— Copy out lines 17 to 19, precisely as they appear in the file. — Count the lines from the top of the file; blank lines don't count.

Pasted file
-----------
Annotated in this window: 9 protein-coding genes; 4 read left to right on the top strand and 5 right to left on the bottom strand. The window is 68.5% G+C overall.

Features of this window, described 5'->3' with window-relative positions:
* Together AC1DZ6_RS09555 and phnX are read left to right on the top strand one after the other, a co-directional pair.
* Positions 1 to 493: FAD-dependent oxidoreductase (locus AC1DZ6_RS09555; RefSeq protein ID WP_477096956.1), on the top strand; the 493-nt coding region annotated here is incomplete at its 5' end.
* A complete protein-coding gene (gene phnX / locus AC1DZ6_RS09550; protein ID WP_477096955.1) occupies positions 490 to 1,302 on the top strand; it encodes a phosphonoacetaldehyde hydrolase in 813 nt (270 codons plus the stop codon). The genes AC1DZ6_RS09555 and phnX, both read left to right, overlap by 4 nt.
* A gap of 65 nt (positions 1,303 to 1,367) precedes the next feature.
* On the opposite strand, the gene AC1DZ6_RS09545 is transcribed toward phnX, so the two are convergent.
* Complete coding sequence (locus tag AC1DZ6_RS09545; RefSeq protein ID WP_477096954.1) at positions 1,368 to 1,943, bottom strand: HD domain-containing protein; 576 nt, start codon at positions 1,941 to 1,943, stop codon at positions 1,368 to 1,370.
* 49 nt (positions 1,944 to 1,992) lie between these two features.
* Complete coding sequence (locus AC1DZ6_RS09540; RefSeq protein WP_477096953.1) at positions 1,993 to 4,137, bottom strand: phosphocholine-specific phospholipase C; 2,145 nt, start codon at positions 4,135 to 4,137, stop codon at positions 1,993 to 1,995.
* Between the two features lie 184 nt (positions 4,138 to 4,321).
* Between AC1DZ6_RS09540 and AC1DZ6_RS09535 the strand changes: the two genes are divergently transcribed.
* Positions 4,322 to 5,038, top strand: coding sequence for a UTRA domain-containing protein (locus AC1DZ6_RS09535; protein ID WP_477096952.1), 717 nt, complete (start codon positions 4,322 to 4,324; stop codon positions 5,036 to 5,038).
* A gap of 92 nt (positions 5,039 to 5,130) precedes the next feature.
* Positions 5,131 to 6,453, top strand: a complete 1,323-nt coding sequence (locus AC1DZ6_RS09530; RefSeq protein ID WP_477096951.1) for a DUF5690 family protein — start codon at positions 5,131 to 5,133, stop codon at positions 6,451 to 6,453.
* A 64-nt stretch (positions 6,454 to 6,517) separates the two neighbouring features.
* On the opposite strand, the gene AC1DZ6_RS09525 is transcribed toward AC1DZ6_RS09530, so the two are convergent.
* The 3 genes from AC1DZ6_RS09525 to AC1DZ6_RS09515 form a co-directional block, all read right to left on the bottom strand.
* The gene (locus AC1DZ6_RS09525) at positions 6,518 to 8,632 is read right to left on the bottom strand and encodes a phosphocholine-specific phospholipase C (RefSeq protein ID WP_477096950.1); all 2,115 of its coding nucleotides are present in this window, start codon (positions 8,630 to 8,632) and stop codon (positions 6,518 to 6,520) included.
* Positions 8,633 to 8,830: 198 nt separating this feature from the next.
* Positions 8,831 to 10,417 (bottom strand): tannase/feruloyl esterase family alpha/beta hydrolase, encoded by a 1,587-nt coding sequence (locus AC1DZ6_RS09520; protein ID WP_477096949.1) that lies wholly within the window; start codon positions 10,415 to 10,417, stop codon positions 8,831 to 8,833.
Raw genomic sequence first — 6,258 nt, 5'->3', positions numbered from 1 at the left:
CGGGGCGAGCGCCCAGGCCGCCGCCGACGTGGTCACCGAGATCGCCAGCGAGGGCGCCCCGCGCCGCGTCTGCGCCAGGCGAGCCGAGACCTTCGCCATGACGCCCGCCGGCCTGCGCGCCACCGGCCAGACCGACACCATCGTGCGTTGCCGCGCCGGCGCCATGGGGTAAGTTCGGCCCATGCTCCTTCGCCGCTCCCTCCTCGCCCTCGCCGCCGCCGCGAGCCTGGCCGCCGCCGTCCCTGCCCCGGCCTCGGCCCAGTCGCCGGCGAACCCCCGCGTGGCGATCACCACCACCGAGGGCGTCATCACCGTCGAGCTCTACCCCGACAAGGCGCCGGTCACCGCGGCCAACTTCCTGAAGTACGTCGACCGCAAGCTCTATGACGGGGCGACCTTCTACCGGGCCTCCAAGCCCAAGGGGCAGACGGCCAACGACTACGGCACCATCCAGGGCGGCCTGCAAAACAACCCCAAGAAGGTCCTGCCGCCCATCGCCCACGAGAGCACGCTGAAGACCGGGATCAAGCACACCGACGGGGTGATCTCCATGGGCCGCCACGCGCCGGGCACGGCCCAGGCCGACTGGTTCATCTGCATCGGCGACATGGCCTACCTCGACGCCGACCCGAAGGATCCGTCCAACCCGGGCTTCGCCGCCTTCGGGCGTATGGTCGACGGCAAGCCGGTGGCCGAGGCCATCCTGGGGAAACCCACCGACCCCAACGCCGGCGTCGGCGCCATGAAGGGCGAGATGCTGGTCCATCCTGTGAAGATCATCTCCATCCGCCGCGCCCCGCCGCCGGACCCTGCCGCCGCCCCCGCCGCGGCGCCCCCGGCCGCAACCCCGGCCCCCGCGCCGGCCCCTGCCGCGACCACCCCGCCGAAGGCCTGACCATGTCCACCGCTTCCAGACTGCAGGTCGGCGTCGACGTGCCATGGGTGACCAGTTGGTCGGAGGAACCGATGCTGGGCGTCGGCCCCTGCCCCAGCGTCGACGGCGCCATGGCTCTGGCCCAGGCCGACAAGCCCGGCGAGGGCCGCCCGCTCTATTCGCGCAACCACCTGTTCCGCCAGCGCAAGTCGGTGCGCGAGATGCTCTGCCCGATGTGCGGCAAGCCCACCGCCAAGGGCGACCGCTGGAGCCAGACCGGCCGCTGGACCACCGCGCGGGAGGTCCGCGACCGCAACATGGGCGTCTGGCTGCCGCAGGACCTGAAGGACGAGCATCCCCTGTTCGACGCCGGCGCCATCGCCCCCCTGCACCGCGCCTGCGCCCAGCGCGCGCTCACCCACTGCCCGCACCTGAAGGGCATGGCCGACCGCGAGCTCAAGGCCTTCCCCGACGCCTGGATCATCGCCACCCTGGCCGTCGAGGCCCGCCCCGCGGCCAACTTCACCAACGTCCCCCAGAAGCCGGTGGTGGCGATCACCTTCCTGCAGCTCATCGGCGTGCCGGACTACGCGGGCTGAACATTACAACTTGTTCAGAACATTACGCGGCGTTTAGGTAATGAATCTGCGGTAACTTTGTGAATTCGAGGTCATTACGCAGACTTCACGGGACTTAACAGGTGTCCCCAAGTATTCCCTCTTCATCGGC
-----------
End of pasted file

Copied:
* On the opposite strand, the gene AC1DZ6_RS09525 is transcribed toward AC1DZ6_RS09530, so the two are convergent.
* The 3 genes from AC1DZ6_RS09525 to AC1DZ6_RS09515 form a co-directional block, all read right to left on the bottom strand.
* The gene (locus AC1DZ6_RS09525) at positions 6,518 to 8,632 is read right to left on the bottom strand and encodes a phosphocholine-specific phospholipase C (RefSeq protein ID WP_477096950.1); all 2,115 of its coding nucleotides are present in this window, start codon (positions 8,630 to 8,632) and stop codon (positions 6,518 to 6,520) included.